The Unpleasant Realities of Staging a Coup
Old-time beekeepers speak wistfully of the good old days when a good queen could be counted on to be productive 2-5 years. In the hear and now, amongst varroa mites and CCD, queens generally need to be replaced every year.
My preference would be to grow my own queens, but that’s a skill I’ve yet to master (or even attempt). So, after giving her plenty of time to get up and running, I decided that the queen of the single hive I had to overwinter just wasn’t cutting it.
It’s mid-April here in central NC, and swarm season is well underway. My established hive, thankfully, has shown no interest in swarming. They have a lot of room in my double deep 8 frame set-up – and that worries me. Tulip poplars are getting ready to bloom, and they’re the main source of honey around my house – my 3-acre property is covered in them. And at this time of year, my established hive should be boiling with bees – jam-packed – and it just isn’t. It’s a weak hive.
So today I took on the unpleasant task of requeening my hive. In April 2020, we’re in the midst of national stay-at-home orders to flatten the curve of new COVID-19 infections, but bee stores, as agricultural suppliers, are deemed essential businesses.
At lunch today I headed over to Bailey’s Bee Supply and went in to buy my replacement queen. I took a few minutes to look over the selection, choose a fat unmarked queen, paid and went home.
Shortly after 5 (I had to work – from home due to the pandemic) it was time to stage a coup.
After fully suiting up, and donning some new cow-leather gloves, I set out to overthrow the reigning monarch.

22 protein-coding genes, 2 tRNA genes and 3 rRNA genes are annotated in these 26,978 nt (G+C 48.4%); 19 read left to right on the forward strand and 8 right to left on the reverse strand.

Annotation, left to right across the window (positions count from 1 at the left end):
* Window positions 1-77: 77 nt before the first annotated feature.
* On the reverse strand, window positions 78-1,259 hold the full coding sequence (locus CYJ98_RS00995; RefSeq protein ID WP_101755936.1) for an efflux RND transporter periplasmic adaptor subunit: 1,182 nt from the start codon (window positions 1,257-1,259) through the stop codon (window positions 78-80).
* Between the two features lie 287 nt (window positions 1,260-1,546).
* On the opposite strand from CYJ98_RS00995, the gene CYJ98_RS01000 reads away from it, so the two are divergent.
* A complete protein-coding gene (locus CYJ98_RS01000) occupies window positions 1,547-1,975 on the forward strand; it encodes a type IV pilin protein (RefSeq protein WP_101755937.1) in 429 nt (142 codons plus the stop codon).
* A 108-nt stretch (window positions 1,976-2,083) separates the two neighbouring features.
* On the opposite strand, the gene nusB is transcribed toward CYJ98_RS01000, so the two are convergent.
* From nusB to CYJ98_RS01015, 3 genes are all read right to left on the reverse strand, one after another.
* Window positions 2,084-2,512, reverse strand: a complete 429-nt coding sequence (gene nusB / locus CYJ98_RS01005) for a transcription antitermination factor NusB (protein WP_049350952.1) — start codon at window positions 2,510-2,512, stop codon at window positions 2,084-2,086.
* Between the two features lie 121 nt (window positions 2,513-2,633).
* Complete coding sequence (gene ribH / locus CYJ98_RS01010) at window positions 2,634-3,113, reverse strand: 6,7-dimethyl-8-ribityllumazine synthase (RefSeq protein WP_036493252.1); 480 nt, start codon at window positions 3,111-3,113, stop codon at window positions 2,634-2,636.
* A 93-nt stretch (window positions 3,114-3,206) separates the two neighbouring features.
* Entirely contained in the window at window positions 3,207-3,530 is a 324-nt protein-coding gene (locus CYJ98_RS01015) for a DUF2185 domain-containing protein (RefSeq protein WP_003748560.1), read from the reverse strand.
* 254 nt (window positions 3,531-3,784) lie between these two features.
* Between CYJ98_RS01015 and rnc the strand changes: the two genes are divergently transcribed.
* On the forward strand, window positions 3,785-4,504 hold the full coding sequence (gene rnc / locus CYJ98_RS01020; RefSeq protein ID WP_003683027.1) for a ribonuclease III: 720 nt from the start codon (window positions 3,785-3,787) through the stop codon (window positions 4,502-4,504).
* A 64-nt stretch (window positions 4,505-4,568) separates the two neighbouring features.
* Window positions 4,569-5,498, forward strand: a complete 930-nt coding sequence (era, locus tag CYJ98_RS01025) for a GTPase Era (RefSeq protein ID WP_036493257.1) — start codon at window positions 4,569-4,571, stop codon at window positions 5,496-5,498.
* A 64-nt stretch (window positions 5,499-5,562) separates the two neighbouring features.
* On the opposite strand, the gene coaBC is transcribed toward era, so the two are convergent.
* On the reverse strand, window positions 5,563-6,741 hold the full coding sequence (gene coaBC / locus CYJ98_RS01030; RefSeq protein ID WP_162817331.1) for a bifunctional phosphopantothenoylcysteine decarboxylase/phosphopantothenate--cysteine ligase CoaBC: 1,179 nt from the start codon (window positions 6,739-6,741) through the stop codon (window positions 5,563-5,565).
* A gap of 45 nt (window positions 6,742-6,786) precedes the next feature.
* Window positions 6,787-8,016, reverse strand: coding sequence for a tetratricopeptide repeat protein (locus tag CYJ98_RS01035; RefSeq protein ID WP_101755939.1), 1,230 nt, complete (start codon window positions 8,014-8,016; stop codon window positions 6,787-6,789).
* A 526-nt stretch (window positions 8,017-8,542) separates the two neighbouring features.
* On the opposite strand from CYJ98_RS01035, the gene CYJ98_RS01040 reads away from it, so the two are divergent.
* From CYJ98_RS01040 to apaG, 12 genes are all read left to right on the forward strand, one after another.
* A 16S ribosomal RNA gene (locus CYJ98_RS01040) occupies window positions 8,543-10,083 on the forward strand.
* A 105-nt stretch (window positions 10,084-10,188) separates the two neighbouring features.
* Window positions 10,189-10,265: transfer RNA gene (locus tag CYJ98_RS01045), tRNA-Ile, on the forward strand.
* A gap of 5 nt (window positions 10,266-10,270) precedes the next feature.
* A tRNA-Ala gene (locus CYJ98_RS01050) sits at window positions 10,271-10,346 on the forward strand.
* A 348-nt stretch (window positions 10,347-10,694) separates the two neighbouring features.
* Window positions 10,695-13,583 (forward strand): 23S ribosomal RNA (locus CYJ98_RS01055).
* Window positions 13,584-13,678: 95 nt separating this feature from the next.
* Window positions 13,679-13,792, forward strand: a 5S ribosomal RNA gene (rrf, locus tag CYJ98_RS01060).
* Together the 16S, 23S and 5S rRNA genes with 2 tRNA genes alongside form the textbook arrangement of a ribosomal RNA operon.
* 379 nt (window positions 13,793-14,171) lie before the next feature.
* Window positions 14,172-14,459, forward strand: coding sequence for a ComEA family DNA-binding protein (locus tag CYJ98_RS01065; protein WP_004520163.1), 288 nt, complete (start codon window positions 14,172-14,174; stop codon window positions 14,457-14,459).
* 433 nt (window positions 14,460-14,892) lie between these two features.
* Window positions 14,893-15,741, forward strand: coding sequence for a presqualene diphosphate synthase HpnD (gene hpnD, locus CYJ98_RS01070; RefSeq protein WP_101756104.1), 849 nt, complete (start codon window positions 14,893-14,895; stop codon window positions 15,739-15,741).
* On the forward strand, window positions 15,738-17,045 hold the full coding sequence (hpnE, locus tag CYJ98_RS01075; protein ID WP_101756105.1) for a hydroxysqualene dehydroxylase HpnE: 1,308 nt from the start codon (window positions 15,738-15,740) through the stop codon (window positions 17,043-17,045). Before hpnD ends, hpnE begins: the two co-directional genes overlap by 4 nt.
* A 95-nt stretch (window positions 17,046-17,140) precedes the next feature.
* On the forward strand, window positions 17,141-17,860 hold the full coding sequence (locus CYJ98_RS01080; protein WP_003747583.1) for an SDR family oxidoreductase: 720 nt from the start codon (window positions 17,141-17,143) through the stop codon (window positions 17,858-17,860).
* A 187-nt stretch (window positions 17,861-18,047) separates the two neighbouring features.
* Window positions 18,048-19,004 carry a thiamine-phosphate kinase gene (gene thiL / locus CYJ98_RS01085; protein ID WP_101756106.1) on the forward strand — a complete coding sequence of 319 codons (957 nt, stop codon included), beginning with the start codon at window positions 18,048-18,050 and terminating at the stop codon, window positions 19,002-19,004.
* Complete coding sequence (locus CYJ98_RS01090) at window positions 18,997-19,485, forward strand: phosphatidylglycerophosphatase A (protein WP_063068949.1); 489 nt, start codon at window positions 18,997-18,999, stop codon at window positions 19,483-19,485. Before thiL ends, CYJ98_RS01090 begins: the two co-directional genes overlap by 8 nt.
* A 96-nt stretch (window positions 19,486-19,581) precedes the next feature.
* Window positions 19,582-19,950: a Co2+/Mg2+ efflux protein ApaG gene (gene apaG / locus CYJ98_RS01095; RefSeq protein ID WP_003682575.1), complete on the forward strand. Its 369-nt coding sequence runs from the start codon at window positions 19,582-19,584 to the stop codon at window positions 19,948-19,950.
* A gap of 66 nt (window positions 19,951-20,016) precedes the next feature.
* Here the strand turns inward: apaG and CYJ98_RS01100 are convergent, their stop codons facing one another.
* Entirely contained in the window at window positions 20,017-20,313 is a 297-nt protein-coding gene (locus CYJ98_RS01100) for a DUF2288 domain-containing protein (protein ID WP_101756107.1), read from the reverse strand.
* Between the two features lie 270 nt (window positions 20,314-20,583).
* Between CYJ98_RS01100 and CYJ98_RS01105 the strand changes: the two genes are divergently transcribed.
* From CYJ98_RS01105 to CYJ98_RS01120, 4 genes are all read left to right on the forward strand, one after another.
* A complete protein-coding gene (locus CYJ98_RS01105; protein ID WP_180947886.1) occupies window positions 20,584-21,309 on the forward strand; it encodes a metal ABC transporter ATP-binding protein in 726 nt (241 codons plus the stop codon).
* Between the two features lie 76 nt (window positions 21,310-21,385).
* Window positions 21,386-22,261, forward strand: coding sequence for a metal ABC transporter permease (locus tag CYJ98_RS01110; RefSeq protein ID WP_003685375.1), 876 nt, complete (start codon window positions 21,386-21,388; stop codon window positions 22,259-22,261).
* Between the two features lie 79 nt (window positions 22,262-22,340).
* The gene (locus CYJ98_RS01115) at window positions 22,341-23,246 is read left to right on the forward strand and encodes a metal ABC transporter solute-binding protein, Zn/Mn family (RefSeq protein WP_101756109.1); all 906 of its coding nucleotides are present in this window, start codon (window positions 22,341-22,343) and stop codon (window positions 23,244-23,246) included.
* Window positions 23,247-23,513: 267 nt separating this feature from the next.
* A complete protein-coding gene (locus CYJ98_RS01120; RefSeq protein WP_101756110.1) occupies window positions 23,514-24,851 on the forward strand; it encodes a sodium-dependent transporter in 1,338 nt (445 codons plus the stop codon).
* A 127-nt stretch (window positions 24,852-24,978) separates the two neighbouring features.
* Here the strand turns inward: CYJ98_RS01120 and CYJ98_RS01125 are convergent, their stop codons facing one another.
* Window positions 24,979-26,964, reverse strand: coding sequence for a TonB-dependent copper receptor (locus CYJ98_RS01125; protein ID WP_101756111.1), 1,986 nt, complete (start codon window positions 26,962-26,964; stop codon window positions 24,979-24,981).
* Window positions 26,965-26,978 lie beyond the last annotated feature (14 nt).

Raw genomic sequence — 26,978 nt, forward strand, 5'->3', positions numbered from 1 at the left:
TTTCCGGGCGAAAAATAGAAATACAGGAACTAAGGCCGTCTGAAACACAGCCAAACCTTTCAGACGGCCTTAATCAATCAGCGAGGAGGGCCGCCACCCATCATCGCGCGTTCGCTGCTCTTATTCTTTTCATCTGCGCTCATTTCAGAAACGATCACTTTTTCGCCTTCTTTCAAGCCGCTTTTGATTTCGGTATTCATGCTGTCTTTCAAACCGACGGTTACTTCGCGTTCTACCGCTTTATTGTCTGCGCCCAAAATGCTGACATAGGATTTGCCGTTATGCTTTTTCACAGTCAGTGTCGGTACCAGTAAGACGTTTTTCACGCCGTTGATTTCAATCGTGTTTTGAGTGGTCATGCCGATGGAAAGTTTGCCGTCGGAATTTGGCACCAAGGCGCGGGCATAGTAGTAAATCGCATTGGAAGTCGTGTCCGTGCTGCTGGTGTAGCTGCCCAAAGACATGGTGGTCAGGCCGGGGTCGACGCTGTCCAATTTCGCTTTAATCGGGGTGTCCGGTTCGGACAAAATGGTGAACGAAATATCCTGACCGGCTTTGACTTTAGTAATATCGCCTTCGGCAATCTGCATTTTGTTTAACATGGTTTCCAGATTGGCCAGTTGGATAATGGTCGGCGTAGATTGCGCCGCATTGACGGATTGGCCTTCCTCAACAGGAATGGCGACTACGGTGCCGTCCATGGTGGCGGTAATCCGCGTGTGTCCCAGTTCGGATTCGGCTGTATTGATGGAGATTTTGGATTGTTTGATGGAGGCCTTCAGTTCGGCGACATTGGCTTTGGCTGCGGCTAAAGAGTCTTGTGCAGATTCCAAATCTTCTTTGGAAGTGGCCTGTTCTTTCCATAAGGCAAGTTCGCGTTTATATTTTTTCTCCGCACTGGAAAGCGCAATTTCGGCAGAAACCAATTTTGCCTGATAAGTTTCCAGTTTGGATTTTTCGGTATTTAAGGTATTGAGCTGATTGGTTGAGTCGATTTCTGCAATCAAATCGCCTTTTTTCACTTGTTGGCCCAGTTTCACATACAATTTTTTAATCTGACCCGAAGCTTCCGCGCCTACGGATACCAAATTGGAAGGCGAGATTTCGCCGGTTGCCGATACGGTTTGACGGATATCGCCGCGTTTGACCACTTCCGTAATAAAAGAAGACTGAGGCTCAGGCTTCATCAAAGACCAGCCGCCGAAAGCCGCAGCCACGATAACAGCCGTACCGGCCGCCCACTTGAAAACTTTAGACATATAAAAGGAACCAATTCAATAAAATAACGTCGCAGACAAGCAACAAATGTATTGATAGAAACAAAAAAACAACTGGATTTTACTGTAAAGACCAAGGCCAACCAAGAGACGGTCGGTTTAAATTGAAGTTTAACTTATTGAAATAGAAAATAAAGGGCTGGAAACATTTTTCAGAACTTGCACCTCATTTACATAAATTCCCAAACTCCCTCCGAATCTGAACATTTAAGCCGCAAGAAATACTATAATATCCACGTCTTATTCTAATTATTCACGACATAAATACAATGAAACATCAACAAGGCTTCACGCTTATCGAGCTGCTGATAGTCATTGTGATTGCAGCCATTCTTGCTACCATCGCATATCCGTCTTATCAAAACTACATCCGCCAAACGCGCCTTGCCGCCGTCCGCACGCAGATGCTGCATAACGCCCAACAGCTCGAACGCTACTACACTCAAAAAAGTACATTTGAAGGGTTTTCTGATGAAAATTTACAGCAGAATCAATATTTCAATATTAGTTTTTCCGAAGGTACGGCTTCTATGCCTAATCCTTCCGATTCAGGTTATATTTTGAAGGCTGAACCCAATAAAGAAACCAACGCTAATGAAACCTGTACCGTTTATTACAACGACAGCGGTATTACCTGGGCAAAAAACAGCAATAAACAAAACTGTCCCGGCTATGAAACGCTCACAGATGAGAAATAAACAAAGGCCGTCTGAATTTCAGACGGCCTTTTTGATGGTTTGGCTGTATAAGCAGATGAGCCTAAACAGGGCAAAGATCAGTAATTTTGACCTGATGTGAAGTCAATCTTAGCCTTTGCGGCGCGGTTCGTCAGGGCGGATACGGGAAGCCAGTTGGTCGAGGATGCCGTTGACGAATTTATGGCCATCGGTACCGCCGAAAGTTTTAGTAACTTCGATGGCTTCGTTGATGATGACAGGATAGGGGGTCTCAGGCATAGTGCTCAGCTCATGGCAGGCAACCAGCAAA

I have a requeening frame – sort of a shortened frame in which the new queen can run around protected. It allows her to better spread her pheromone, and after a week’s time, I’ll flip open a little hatch, and out she’ll go to visit her subjects.
I put the new queen, the requeening frame, a one-handed catcher, a pair of needle-nose pliers, and my thickly gloved hands into a screened contraption (a word for anything I don’t know the name of) designed to contain the queen should she escape my efforts to contain her in the requeening frame. I’m so glad that I did because she did. With the help of a one-handed queen cage and several frustrating minutes, I contained her and closed the hatch on the requeening frame.
Now to the unpleasant task of finding the existing queen.
I opened up the hive, and found her within a few minutes. With the one handed catcher, I isolated her, set in the requeening frame, and closed up the hive.
I hate the next part because frankly, I find it unpleasant. But now her watch has ended. I removed the old queen from the catcher and pinched off her head with needle-nose pliers. I always feel terrible after.
But that’s the reality of requeening. Someone has to die, or the new queen will never be accepted.
I’ll check the new queen in a few days to make sure I didn’t injure her in the relocation (a distinct possibility – I’ve done it several times), and after a week, let her reign. Let’s hope she builds up the hive in time for the flow.
The Queen is dead. Long live the Queen!